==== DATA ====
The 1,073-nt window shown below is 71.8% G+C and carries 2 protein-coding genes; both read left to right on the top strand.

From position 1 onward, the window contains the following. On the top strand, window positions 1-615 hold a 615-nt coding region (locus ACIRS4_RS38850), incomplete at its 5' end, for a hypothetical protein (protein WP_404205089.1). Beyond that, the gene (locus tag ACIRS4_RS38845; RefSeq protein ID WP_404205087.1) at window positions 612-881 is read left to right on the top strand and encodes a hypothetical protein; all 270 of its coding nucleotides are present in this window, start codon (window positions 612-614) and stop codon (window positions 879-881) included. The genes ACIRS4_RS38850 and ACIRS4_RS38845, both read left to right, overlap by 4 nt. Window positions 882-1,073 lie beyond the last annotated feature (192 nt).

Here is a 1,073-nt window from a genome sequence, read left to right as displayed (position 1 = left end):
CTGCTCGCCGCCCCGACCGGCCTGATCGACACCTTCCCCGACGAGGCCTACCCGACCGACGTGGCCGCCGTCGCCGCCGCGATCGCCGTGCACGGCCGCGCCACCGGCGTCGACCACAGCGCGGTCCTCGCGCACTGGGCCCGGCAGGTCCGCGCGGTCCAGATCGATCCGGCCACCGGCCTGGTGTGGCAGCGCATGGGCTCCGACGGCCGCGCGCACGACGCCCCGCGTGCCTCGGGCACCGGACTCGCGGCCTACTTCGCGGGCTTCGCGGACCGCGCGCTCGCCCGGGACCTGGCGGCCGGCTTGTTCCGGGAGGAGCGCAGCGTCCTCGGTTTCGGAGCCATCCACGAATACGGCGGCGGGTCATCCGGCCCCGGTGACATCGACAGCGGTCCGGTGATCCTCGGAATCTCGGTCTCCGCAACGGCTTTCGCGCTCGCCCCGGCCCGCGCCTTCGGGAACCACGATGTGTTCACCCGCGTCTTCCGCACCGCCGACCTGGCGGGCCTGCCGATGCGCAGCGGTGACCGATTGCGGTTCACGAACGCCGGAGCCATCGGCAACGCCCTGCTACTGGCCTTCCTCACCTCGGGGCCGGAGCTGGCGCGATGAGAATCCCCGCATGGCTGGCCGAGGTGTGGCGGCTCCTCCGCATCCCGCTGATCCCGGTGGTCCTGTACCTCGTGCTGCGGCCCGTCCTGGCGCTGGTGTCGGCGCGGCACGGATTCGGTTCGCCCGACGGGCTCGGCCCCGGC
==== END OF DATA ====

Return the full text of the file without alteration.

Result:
The 1,073-nt window shown below is 71.8% G+C and carries 2 protein-coding genes; both read left to right on the top strand.

From position 1 onward, the window contains the following. On the top strand, window positions 1-615 hold a 615-nt coding region (locus ACIRS4_RS38850), incomplete at its 5' end, for a hypothetical protein (protein WP_404205089.1). Beyond that, the gene (locus tag ACIRS4_RS38845; RefSeq protein ID WP_404205087.1) at window positions 612-881 is read left to right on the top strand and encodes a hypothetical protein; all 270 of its coding nucleotides are present in this window, start codon (window positions 612-614) and stop codon (window positions 879-881) included. The genes ACIRS4_RS38850 and ACIRS4_RS38845, both read left to right, overlap by 4 nt. Window positions 882-1,073 lie beyond the last annotated feature (192 nt).

Here is a 1,073-nt window from a genome sequence, read left to right as displayed (position 1 = left end):
CTGCTCGCCGCCCCGACCGGCCTGATCGACACCTTCCCCGACGAGGCCTACCCGACCGACGTGGCCGCCGTCGCCGCCGCGATCGCCGTGCACGGCCGCGCCACCGGCGTCGACCACAGCGCGGTCCTCGCGCACTGGGCCCGGCAGGTCCGCGCGGTCCAGATCGATCCGGCCACCGGCCTGGTGTGGCAGCGCATGGGCTCCGACGGCCGCGCGCACGACGCCCCGCGTGCCTCGGGCACCGGACTCGCGGCCTACTTCGCGGGCTTCGCGGACCGCGCGCTCGCCCGGGACCTGGCGGCCGGCTTGTTCCGGGAGGAGCGCAGCGTCCTCGGTTTCGGAGCCATCCACGAATACGGCGGCGGGTCATCCGGCCCCGGTGACATCGACAGCGGTCCGGTGATCCTCGGAATCTCGGTCTCCGCAACGGCTTTCGCGCTCGCCCCGGCCCGCGCCTTCGGGAACCACGATGTGTTCACCCGCGTCTTCCGCACCGCCGACCTGGCGGGCCTGCCGATGCGCAGCGGTGACCGATTGCGGTTCACGAACGCCGGAGCCATCGGCAACGCCCTGCTACTGGCCTTCCTCACCTCGGGGCCGGAGCTGGCGCGATGAGAATCCCCGCATGGCTGGCCGAGGTGTGGCGGCTCCTCCGCATCCCGCTGATCCCGGTGGTCCTGTACCTCGTGCTGCGGCCCGTCCTGGCGCTGGTGTCGGCGCGGCACGGATTCGGTTCGCCCGACGGGCTCGGCCCCGGC